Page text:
After three years of hard work, my partner and I finished our latest project, the rebirth of an old lady who’d been born in 1942 – an Indian motorcycle (or rather a collection of parts described as a motorcycle).
We spared no effort in making this machine one of a kind, a bike to turn heads and be talked about wherever riders meet.
Having completed the bike, we looked around for somewhere to show it, and decided that the October show at Ardingly would be the place, particularly as a good crowd would be there for the Norton Commando’s 50th birthday celebration.
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The accompanying photo shows that we came away with a hugely satisfying first place, and to give some idea of the standard of finish of the machine, our appearance also generated an invitation to attend the prestigious August Bank Holiday Festival of Transport at Blenheim Palace.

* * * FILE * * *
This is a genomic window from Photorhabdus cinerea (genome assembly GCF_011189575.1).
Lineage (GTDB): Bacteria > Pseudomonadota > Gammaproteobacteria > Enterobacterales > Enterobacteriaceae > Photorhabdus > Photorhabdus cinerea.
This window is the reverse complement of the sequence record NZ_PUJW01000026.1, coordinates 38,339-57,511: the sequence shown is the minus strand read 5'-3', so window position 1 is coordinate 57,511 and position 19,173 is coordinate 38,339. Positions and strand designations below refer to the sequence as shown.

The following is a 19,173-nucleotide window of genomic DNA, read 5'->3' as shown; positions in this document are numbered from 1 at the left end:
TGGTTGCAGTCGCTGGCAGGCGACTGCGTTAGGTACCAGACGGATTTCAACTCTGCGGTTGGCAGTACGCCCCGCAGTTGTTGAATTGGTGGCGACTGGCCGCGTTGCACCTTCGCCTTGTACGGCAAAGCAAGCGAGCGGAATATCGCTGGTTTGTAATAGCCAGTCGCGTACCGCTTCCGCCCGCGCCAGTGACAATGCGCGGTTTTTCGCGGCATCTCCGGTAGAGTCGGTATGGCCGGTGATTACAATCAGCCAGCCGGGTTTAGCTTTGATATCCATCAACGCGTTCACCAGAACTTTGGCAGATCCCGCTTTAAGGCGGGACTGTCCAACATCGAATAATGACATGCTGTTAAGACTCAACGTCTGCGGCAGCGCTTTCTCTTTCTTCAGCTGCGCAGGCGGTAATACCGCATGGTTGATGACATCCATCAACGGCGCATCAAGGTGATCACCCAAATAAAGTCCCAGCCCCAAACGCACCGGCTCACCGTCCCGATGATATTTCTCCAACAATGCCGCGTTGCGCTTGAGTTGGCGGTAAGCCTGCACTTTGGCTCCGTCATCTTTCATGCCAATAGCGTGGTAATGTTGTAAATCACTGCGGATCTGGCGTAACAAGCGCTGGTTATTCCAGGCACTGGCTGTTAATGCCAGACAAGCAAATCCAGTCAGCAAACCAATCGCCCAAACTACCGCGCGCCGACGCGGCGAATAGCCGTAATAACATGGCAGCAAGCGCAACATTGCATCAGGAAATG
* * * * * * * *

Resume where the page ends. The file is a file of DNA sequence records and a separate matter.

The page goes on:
I accept that the article that duly appeared in OBM was focused on the Norton display, but it does seem harsh to have excluded all the other entrants – after all, it was we who drove home that day with a large
rosette that said “First, 29th Oct, Ardingly Show” and the old lady is still sitting in our workshop with this testament to our efforts stuck on the headlamp.
Peter Williams gave out a number of plaques to winners who would have been happy to see their names recorded, and after all we work long hours for no reward other than to keep these bikes for future fans
I hope you give this matter serious attention, and to give OBM subscribers proof of your fairness by publishing this letter.
Patrick J Millar,
Your point is well taken, Patrick, and will be borne in mind when deciding which future
events to attend. Congratulations on such a beautiful-looking machine. – Ed.
Read more Letters, News, Opinion and Features in February’s issue of OBM – on sale now!